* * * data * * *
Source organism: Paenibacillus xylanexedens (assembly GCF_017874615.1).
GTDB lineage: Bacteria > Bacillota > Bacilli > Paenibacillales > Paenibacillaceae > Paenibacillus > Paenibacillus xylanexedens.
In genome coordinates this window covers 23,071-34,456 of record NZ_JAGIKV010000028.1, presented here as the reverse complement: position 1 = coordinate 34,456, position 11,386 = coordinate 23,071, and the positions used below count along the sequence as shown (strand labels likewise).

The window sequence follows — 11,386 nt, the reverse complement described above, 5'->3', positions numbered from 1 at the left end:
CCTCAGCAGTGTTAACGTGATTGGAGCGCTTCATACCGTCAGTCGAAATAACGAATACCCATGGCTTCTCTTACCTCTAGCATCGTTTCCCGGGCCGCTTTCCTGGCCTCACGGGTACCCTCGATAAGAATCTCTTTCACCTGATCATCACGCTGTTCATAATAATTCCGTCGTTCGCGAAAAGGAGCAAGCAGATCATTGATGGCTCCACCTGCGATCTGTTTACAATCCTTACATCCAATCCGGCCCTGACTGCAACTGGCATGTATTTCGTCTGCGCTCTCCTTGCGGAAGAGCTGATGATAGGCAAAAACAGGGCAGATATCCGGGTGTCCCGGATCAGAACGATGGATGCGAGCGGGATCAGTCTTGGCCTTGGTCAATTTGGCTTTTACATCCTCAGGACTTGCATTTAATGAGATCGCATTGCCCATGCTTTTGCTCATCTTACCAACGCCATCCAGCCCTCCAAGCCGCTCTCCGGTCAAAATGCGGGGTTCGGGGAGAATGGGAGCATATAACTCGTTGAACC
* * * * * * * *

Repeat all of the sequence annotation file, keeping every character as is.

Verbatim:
Source organism: Paenibacillus xylanexedens (assembly GCF_017874615.1).
GTDB lineage: Bacteria > Bacillota > Bacilli > Paenibacillales > Paenibacillaceae > Paenibacillus > Paenibacillus xylanexedens.
In genome coordinates this window covers 23,071-34,456 of record NZ_JAGIKV010000028.1, presented here as the reverse complement: position 1 = coordinate 34,456, position 11,386 = coordinate 23,071, and the positions used below count along the sequence as shown (strand labels likewise).

The window sequence follows — 11,386 nt, the reverse complement described above, 5'->3', positions numbered from 1 at the left end:
CCTCAGCAGTGTTAACGTGATTGGAGCGCTTCATACCGTCAGTCGAAATAACGAATACCCATGGCTTCTCTTACCTCTAGCATCGTTTCCCGGGCCGCTTTCCTGGCCTCACGGGTACCCTCGATAAGAATCTCTTTCACCTGATCATCACGCTGTTCATAATAATTCCGTCGTTCGCGAAAAGGAGCAAGCAGATCATTGATGGCTCCACCTGCGATCTGTTTACAATCCTTACATCCAATCCGGCCCTGACTGCAACTGGCATGTATTTCGTCTGCGCTCTCCTTGCGGAAGAGCTGATGATAGGCAAAAACAGGGCAGATATCCGGGTGTCCCGGATCAGAACGATGGATGCGAGCGGGATCAGTCTTGGCCTTGGTCAATTTGGCTTTTACATCCTCAGGACTTGCATTTAATGAGATCGCATTGCCCATGCTTTTGCTCATCTTACCAACGCCATCCAGCCCTCCAAGCCGCTCTCCGGTCAAAATGCGGGGTTCGGGGAGAATGGGAGCATATAACTCGTTGAACC